More than half of taxi operators in Northampton have been uninsured at times during past five years

A Labour councillor is calling for a clampdown on taxi operators which renew licences too late in the light of a recent set of figures.
A Labour councillor is calling for a clampdown on taxi operators which renew licences too late in the light of a recent set of figures.

Politicians in Northampton are calling for a “zero-tolerance” approach to taxi firms who renew their operators’ licences late after a study revealed more than half of the town’s companies had done just that.

An emergency motion has been submitted to Northampton Borough Council by the authority’s Labour group to next Monday’s full council following the release of figures relating to private hire taxi operators’ licences in Northampton.

The analysis requested by Councillor Gareth Eales (Lab, Spencer) shows that of the 58 operators in the borough, 35 have had an occasion over the last five years where they have not renewed their licence by the uniform February 1 due date.

Some renewals were more than 150 days late.

Without a renewed operator’s licence, any of that company’s taxis on the road and any passengers within these vehicles are classed as uninsured, which Councillor Eales believes presents public safety issue.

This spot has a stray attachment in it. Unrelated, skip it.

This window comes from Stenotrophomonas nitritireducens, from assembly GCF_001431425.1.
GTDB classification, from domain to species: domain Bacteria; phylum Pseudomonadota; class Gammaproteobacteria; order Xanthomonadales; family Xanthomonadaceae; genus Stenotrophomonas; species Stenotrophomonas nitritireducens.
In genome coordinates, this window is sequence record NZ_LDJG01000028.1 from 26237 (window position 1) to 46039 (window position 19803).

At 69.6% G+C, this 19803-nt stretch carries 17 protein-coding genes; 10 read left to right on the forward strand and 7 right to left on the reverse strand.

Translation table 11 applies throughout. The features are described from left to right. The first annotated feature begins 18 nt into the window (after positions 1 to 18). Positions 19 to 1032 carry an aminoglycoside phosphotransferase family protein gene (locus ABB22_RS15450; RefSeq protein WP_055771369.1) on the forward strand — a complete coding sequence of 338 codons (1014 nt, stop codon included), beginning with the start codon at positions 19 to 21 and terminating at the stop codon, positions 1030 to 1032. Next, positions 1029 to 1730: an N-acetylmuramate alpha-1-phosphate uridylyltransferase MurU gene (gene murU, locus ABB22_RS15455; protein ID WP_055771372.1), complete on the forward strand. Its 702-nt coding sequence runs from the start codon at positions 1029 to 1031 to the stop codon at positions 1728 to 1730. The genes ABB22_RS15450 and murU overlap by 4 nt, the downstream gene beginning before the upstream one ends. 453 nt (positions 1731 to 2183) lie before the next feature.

He said: “I was genuinely quite shocked when I saw the information I requested and we simply must act now as an authority to prevent this unsafe situation.

“While its undoubtedly the responsibility of the individual operators and drivers to renew their own licences, it has to be acknowledged that reduced resource levels in the licensing department exacerbates issues such as this and we’d like and expect a review of staffing levels in the upcoming 2016 budget, with a view to increasing as much as is possible.”

The emergency motion submitted by Labour asks the borough council to take a “zero-tolerance” approach and asks that any private hire taxi operators or taxi drivers that fail to renew their licences by the due date, should face a review of the appropriate licence and a consideration for enforcement action by the licensing committee, which could result in revocation.

Councillor Eales continued: “If we are serious about licensing enforcement in Northampton, then simply put we need to give ourselves the tools for the job.

“This is a bona-fide emergency situation, this information came to light after the deadline for submissions and given the risk to the public in any inactivity, I would be mortified if this motion wasn’t heard.

“To show that I and Labour only have the best intentions and are not playing political games, we’d be happy for a Conservative Councillor to second it, that offer will be made to the administration.”

The emergency motion is now at the discretion of the mayor as to whether it will be accepted on to the council agenda.